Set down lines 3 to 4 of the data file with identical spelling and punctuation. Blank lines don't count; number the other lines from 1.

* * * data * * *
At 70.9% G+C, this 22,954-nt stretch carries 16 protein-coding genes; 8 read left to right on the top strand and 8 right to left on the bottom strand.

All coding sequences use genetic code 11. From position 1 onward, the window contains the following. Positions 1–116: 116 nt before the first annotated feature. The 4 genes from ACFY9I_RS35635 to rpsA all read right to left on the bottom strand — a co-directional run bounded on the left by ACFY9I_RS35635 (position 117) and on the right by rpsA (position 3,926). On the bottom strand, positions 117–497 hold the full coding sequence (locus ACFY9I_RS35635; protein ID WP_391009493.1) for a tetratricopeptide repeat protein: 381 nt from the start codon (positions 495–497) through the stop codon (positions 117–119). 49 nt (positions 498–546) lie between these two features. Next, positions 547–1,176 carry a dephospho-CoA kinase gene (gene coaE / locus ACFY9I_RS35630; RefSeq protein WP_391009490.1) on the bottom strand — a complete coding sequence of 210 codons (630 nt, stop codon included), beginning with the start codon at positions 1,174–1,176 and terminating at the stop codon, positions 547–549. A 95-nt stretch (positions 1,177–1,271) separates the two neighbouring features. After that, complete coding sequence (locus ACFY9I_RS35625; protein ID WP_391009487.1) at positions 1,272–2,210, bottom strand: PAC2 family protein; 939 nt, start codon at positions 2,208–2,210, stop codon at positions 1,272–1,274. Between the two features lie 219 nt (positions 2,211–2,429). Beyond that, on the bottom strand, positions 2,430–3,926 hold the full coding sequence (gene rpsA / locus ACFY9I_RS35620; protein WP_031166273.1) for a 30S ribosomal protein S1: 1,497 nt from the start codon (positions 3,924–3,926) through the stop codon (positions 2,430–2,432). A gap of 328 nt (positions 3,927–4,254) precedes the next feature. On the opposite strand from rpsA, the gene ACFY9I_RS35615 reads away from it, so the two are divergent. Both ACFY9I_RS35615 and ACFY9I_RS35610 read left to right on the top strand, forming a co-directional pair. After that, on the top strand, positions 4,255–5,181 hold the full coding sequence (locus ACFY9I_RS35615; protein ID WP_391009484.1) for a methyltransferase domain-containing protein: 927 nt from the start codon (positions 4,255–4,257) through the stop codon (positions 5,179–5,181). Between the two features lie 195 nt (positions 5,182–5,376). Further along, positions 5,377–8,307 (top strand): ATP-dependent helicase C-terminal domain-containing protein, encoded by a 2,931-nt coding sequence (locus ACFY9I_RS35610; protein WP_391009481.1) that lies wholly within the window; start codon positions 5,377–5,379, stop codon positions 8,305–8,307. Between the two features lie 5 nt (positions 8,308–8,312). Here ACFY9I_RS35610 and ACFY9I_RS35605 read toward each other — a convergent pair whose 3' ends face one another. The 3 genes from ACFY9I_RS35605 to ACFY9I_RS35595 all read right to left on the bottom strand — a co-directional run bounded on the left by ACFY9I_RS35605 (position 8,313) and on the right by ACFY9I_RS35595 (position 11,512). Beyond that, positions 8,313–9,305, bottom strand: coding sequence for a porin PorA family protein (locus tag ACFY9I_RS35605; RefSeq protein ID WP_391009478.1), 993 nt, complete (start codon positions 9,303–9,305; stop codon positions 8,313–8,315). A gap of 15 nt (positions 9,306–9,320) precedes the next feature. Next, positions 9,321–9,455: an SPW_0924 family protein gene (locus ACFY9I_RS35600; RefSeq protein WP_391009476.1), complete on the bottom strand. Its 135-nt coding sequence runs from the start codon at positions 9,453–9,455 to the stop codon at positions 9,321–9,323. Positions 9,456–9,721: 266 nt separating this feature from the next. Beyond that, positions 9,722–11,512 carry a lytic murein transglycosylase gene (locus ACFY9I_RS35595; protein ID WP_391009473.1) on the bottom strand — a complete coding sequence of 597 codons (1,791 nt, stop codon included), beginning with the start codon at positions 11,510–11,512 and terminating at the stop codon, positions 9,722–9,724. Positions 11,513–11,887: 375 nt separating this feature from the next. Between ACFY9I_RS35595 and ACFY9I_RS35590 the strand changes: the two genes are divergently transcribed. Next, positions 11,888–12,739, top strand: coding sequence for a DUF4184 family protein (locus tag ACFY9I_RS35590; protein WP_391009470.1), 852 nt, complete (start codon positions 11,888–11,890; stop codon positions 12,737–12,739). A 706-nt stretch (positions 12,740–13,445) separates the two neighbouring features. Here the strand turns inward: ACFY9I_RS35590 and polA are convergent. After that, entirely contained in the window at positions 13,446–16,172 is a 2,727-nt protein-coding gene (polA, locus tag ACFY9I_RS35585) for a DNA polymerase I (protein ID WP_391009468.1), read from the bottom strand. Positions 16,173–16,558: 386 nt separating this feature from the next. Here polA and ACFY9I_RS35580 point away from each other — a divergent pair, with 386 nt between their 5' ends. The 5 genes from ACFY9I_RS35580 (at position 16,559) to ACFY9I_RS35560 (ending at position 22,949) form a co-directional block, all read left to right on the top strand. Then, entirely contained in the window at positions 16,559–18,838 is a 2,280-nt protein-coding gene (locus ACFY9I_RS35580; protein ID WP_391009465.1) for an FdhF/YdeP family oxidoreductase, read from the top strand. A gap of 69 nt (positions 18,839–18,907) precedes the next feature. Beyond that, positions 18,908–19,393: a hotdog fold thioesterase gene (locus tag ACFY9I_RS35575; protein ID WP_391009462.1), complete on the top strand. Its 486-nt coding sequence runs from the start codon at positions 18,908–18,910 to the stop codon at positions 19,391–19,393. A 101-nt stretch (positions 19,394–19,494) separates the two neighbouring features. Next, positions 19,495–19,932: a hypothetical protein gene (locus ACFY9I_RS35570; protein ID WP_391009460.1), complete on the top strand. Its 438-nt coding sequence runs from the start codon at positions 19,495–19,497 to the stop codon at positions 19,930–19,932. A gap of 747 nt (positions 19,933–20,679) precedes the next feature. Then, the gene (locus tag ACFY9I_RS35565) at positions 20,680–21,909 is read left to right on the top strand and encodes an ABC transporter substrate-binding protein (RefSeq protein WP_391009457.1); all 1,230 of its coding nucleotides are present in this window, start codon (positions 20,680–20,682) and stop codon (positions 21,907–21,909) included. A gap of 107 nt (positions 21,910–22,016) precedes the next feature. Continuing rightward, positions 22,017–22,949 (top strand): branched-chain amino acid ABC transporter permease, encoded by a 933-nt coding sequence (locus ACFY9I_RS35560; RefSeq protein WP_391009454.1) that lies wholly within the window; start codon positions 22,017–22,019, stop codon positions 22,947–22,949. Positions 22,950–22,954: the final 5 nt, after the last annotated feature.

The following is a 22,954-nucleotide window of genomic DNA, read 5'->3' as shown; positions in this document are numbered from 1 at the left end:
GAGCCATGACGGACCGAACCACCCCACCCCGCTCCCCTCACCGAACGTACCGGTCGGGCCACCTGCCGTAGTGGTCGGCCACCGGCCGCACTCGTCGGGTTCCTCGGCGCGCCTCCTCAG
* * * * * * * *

The following is a 22,954-nucleotide window of genomic DNA, read 5'->3' as shown; positions in this document are numbered from 1 at the left end:
GAGCCATGACGGACCGAACCACCCCACCCCGCTCCCCTCACCGAACGTACCGGTCGGGCCACCTGCCGTAGTGGTCGGCCACCGGCCGCACTCGTCGGGTTCCTCGGCGCGCCTCCTCAG